By Andrea Thompson
At the beginning of “Mary: Queen of Scots,” I regretted that this was a film and not a miniseries, and thus limited by its runtime. You could have enough material for Mary’s life alone, and then there is the choice to feature Elizabeth, the monarch she found herself continually at odds with, despite their shared status as women ruling in a man’s world. But by the time the movie ended, I regretted that this movie ever existed in the first place.
Fresh after the death of her husband, Mary (Saoirse Ronan) arrives from France, the country where she grew up, to Scotland, where she was born. In an indication of things to come, her first steps onto the land that will end up breaking her leave her vomiting from seasickness. Soon it will do worse things. Or, as the movie makes clear time and time again, the men will. Screenwriter Beau Willimon, who also wrote for the series “House of Cards” and the 2011 film “The Ides of March,” is the kind of writer here who checks off various diversity boxes in order to make characters into noble martyrs who suffer at the hands of the powerful.
There are many side effects to characters who are so one-dimensional. One of the most damaging is their complete inability to be anything but noble, which means that anything which might make them remotely unlikable, and thus more human, is unthinkable. Everyone suffers for it, from the male members of the cast to the supporting players, and especially the two queens this movie is trying to do justice to. Then there’s the LGBT representation. The movie doesn’t so much follow the kill your gays trope as the violently, bloodily kill your gays trope. Every character with an orientation other than straight dies a hideously violent death. Gay people are blown up, nearly blown up and strangled, and a queer man of color is violently stabbed to death.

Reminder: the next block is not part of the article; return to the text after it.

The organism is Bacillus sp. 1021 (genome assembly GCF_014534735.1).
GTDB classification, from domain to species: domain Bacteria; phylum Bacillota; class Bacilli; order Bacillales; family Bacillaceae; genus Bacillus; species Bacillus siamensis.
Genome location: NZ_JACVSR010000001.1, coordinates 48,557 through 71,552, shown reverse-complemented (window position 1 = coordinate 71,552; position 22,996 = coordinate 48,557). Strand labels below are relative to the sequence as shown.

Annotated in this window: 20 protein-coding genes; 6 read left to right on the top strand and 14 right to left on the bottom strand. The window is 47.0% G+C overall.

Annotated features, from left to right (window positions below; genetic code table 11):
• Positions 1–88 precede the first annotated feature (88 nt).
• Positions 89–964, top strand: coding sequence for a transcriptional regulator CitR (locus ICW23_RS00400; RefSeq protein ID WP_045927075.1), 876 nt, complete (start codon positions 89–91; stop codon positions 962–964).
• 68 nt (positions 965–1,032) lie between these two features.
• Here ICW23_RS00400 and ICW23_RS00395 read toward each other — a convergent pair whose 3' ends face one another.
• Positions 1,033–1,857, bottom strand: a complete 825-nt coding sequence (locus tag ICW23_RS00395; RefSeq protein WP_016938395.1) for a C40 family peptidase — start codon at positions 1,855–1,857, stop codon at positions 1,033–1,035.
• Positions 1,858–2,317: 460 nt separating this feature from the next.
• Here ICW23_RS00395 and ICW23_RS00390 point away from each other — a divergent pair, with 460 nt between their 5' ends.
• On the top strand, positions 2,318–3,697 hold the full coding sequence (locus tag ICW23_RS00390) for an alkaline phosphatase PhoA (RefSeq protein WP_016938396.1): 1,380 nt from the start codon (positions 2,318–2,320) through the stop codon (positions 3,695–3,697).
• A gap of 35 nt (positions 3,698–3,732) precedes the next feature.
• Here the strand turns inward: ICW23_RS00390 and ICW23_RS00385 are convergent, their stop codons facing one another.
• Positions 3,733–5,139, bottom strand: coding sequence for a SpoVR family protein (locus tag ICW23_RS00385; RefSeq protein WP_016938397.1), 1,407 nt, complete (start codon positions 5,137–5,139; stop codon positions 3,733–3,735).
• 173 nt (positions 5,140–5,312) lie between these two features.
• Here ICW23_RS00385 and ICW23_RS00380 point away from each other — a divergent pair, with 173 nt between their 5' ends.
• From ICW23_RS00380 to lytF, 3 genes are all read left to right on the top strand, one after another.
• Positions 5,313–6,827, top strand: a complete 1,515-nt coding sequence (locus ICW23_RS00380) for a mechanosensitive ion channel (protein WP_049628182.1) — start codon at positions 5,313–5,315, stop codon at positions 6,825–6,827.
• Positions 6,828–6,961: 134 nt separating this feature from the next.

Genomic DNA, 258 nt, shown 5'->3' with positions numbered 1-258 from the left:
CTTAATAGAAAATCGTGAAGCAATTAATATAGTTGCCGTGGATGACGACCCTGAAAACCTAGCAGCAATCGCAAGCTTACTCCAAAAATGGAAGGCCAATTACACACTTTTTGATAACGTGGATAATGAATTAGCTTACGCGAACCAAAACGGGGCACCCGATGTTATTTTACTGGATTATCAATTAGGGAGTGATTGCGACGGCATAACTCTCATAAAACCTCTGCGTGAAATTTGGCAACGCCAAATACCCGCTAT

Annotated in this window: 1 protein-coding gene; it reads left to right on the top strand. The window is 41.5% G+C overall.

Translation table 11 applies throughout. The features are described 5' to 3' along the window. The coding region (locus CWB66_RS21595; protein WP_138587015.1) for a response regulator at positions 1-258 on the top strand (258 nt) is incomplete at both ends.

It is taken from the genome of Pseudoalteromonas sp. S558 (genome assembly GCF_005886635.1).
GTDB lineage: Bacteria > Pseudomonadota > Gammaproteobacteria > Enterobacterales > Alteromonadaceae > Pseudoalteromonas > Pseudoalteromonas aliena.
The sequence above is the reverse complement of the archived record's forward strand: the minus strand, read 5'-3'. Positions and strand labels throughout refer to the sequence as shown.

As for Mary, it reduces a complex woman who could be equal parts conniving, passionate, vulnerable, and entitled to a noble victim who has humiliation after humiliation heaped upon her, especially in the sexual realm. She is allowed one scene where she enjoys some cunnilingus, but when it comes to penetrative sex, the film would rather portray her as a victimized woman rather than a sexual one. Her counterpart Elizabeth (Margot Robbie) barely fares better, and is reduced to a caricature of a single woman, mourning her barren womb and longing for a child while she willingly leaves it to her advisors to plot and scheme against Mary. Noble victims are never complicit.
And having these women connive and plot against each other would make them something other than noble victims. So instead of portraying Mary as partly culpable in the death of her second husband Darnley (Jack Lowden) the father of her child, it makes her a pawn and subjects her to what becomes another sexual humiliation after a series of them. In reality, Mary had already began a passionate affair with another man while she was married to Darnley, and most likely helped arrange Darnley’s death.
These women were also opposed to each other not only due to their wombs, but how men saw them, and thus boxed them in accordingly. Mary was a Catholic woman who was associated with passionate sexuality, which men alternately opposed and praised, since she provided Scotland with a male heir. Elizabeth was the Protestant who was both revered and condemned for her virginity, since she chose not to marry and have children herself. When Mary’s son is born, the scene is cut as if Elizabeth were present, and she too not only rejoices that it is a son, it inspires her to finally stand up to the male courtiers plotting against Mary. It’s ironic in a movie that is supposed to be about female power that a male heir is a major turning point in a queenly relationship.
These women most likely never met in person, but the movie can hardly be blamed for inserting a scene where these two do convene in an attempt to negotiate their way out of the conflict they’re both embroiled in due to forces beyond their control. Ronan and Robbie also made the decision to remain apart during production until this one scene, and the raw emotion that comes out is real, bolstered by the already formidable talents both actresses have long since proved they possess, as well as the exquisite direction by Josie Rourke. If the rest of the film had been this sensitive, “Mary Queen of Scots” could’ve at least been an average, or even above average effort to explore a history that is so often misconstrued. Instead, both women are done a disservice in a more modern way, which nevertheless still retrains traces of the more old-fashioned kind of sexism.